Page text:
When one of the organizers of the first National Symposium on Rural and Remote Homelessness was looking for content to include, he came across Inuk documentarian Mosha Folger’s Iglu: Angirraq (House-Home).

photo courtesy Mosha Folger
Filmmaker Mosha Folger, right, seen here with John Lewis, filmed the 45-minute Iglu: Angirraq (House-Home), a documentary about homelessness and the housing crisis, in Iqaluit. The film will be featured at the first National Symposium on Rural and Remote Homelessness in Canmore, Alta. Oct 24 to 26.

“I was lead content coordinator and I really wanted to ensure that Northern and Inuit voices were heard at the symposium,” said John Kmech, program manager for the Homelessness Partnering Strategy at the  Alberta Rural Development Network.

“He thought featuring it at a symposium like this was perfect. Aside from having a documentary adding to our content about Inuit and Northern housing and homelessness, it adds to the diversity of content. For instance, we have panel discussions, we have workshops, we have a lot of presentations. But this is actually the only documentary we’re screening at the symposium.”

Iglu: Angirraq was scheduled to screen at the symposium in Canmore, Alta., Oct 24 to 26, with Folger set to Skype for a question-and-answer session with the audience.

Folger, originally from Apex and now living in Ottawa, has made several documentaries, but he’s also a poet and a hip-hop artist. Homelessness and Nunavut’s housing crisis are always on his mind. Iglu, a 45-minute take on the issues, was filmed in Iqaluit.

“It’s about the crisis in Iqaluit. I mean, amongst Inuit, but I’m from Iqaluit and the majority of the people (in the documentary) are from Iqaluit,” said Folger.

“Homelessness amongst Inuit is something I’ve been creating art about – poetry and hip-hop songs, and now this documentary. It’s something close to my heart. My family is in the film, my little sister’s mother (Annie Iola). She was homeless on the street here in Ottawa. I interviewed her. She moved back up, and lived with my sister in Iqaluit. The story kind of hinges on her story.”

photo courtesy Mosha Folger
Billy Pitseolak, left, Annie Iola and Joshua Kango in a scene from the 45-minute Iglu: Angirraq, a film by Mosha Folger.

Folger explains Iola was born in 1960 and experienced all sorts of homelessness, lack of housing and overcrowding in Iqaluit.

“That’s the personal part. Then we interviewed Madeleine Redfern, Dennis Patterson, Joanasie Akumalik, The Trade-Offs … and we got everybody’s perspective on the issue, because it affects everybody up there. You can’t turn right or left without running into somebody who has somebody in their house or somebody who is couch surfing,” said Folger, also mentioning his friend Brian Tagalik, “who I’ve known for almost 20 years now. Him and his family in front of the legislature. It’s just an issue that affects everybody.”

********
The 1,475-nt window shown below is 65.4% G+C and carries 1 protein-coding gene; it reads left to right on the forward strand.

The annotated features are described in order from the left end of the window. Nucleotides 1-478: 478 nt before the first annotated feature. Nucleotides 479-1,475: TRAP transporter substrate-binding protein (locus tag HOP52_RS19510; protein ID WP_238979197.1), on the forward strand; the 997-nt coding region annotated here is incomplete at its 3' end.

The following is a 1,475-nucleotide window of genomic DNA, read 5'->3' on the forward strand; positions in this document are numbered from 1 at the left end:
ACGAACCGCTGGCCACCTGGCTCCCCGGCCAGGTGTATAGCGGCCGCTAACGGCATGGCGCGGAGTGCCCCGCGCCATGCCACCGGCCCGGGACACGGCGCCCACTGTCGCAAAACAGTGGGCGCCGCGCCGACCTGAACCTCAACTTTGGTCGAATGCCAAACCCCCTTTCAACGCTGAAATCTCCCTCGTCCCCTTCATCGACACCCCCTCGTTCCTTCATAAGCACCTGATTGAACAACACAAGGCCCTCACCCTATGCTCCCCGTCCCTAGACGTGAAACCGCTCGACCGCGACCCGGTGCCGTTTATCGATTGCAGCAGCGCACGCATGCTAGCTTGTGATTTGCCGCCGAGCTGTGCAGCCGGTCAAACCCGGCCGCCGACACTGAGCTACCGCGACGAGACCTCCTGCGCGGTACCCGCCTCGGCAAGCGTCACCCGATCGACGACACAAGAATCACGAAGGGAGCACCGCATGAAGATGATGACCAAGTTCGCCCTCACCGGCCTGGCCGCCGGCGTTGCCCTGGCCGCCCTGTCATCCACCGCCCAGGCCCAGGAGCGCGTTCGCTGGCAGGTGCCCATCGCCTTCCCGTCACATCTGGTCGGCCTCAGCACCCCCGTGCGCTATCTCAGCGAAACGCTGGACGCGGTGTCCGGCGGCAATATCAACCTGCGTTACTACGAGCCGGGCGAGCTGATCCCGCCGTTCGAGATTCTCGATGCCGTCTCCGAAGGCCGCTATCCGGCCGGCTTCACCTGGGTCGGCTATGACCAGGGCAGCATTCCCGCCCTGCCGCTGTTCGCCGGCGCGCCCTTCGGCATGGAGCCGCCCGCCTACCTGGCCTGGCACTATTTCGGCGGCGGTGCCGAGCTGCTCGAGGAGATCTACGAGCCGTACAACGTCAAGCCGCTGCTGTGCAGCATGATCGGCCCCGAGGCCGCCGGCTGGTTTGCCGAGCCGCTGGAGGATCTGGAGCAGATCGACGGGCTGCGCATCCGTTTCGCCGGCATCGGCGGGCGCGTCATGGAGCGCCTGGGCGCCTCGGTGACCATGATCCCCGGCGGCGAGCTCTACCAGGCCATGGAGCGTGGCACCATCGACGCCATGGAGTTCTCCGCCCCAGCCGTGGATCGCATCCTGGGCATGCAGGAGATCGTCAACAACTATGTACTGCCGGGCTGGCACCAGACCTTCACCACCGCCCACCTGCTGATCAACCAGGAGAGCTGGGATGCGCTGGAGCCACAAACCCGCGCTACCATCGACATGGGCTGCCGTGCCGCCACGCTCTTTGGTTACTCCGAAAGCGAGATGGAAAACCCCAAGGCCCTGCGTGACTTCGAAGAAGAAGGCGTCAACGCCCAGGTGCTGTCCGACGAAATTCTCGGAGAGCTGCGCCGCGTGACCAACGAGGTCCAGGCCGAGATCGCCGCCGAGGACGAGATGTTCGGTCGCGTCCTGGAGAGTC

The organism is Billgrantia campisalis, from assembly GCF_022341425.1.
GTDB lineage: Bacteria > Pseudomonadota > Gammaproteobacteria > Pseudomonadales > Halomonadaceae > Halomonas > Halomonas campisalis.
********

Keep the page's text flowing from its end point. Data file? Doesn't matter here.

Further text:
Folger wanted to get beyond the statistics and numbers too-often quoted by politicians and the press.

“It’s not so much that it’s not a known issue, it’s that there seems to have been a disconnect where there’s no stories. When you hear politicians talk about it, it’s a very statistics-based conversation, it’s all numbers. And it can never be as accurate as it really is because in the North it’s not just how many people are in a shelter, or how many people go to a soup kitchen,” he said.

“There’s just so many different aspects to it … What I wanted to do is, number one, put a face on the issue. My little sister’s mom is a good story-teller. She has a compelling story. But, also, to illuminate a little bit the different aspects of the problem, how it affects families and family dynamics.”

He says even people who deal directly with the issue don’t know about a lot of  the things that contribute to what’s going on and why.

“The historical kind of things that contribute to the housing crisis.”

And, as executive director of the Alberta Rural Development Network states: “Homelessness and a lack of affordable housing is a significant issue in rural and remote communities. It may even be more severe than in cities, but it often receives much less attention and fewer resources. However, urban, rural, and Indigenous communities are intimately connected in this country, so we must address these issues everywhere to make progress anywhere.”

Folger completed  his documentary late this summer, though an early cut of the film was shown at Iqaluit’s Unikkaarvik Visitor Centre in June.

Iglu: Angirraq screened at the Nuuk International Film Festival in Nuuk, Greenland, in September, and at the imagineNATIVE Film & Media Arts Festival in Toronto, Ont., in mid-October. It will continue the festival circuit, including in Australia in November, and will hopefully be distributed more widely in the future.

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